Who am I?
by Rabbi Michoel Gourarie
Many of us have sensitive and fragile feelings and emotions. We all hate to be criticized, we hate to fail, we stress out when we cannot solve a problem and we explode if someone insults us. We are reluctant to take responsibility for our shortcomings preferring to live in denial thinking that they don't exist.
Overcoming these challenges requires a careful reflection of our own identity - Who is the real me?
The mystics teach that the soul has five levels that correspond to the five layers of human existence. The first four represent the functionality of the soul whereas the fifth layer is its core identity.
a) Behaviour (thought,speech and action)
c) Intellect and cognition
There are two fundamental differences between the first four layers and the fifth one.
Firstly the first four can be damaged or corrupted. We can misbehave and engage in negative conduct. We can respond to life's experiences with toxic emotions and develop intellectual ideas that are distorted and illogical. Even our subconscious can be affected by outside influences through subliminal advertising and the like.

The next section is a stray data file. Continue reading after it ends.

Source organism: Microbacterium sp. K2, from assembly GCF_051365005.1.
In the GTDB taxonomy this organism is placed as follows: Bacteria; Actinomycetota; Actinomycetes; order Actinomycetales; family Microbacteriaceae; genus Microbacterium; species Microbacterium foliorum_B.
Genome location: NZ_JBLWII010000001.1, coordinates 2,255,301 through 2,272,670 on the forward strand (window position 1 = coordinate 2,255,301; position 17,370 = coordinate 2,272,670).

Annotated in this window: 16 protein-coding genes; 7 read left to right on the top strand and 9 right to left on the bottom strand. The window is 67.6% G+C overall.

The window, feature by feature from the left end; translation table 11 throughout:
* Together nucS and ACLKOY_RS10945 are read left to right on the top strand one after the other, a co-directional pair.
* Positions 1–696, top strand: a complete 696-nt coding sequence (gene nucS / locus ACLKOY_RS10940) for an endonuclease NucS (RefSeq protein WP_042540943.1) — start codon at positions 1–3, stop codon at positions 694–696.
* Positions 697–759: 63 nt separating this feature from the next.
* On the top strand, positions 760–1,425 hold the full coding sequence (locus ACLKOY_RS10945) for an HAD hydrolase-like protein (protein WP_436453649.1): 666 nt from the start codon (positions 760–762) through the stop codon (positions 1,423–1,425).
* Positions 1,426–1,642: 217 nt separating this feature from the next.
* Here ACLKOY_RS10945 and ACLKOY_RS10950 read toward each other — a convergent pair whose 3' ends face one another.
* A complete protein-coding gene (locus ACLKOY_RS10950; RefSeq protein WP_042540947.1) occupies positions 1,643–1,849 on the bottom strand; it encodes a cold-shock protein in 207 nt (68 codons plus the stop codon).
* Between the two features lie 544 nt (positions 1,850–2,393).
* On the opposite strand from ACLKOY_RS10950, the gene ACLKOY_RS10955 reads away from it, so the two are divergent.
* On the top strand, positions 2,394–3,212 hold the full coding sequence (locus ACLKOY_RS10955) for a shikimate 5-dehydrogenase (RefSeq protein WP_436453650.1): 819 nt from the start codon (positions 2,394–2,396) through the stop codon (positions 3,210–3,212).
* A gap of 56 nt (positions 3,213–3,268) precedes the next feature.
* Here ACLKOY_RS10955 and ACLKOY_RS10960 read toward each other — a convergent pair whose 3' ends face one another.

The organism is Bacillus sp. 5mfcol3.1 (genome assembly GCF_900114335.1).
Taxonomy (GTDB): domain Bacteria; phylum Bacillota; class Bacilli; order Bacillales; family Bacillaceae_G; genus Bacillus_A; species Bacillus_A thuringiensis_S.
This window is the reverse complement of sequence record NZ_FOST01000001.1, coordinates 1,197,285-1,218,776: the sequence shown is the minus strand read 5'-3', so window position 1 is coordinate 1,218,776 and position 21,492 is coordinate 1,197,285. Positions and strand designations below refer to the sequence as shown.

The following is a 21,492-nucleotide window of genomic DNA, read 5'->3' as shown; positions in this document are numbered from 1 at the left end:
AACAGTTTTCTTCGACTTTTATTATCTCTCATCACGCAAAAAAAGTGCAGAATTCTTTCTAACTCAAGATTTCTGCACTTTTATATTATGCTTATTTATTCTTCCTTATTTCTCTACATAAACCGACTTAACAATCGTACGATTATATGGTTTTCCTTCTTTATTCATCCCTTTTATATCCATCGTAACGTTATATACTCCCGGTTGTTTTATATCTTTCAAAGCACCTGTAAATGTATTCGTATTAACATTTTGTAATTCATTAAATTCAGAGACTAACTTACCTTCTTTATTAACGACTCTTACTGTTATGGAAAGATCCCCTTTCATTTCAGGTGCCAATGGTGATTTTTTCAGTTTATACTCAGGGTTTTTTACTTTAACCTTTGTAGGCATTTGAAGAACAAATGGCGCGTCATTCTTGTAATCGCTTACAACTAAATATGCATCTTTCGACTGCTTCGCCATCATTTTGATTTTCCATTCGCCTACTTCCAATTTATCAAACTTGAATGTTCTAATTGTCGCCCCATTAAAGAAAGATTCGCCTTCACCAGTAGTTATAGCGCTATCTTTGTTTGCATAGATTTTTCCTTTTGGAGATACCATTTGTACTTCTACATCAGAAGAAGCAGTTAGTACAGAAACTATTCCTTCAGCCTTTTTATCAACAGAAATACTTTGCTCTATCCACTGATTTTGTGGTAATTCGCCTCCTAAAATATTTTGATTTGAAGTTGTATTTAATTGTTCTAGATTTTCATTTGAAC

But at the very depth our soul lies the deepest layer of incorruptible and indestructible energy. This is a spark of purity and goodness that is the essence of our being that can never be destroyed. Every human being no matter how low they have fallen possesses the spark of this purity and goodness.
The second difference is that the four layers of functionality are referred to as 'garments'. While our clothes enhance our appearance and help us express ourselves they:
a) do not define us
b) Can be taken off and put back on. They can be altered and made bigger. The person who wears them is in control.
When we fail or are insulted we fall apart because we perceive this as an attack on our identity. We feel we are being labelled as a bad person or as a failure. But our behaviour, emotion, intellect and even our subconscious are just our garments. They do not define us. We can improve on them and control them but they are not us.
The mindset we need to develop is that while we can celebrate our successes and we should take responsibility for our failings they are still just our garments - not us. Whatever we do and whatever is said to us we always re-attain our essential goodness.
When we realise that a negative comment or criticism is not an attack on our essential identity we are more likely to remain strong and take on board the opportunity for improvement.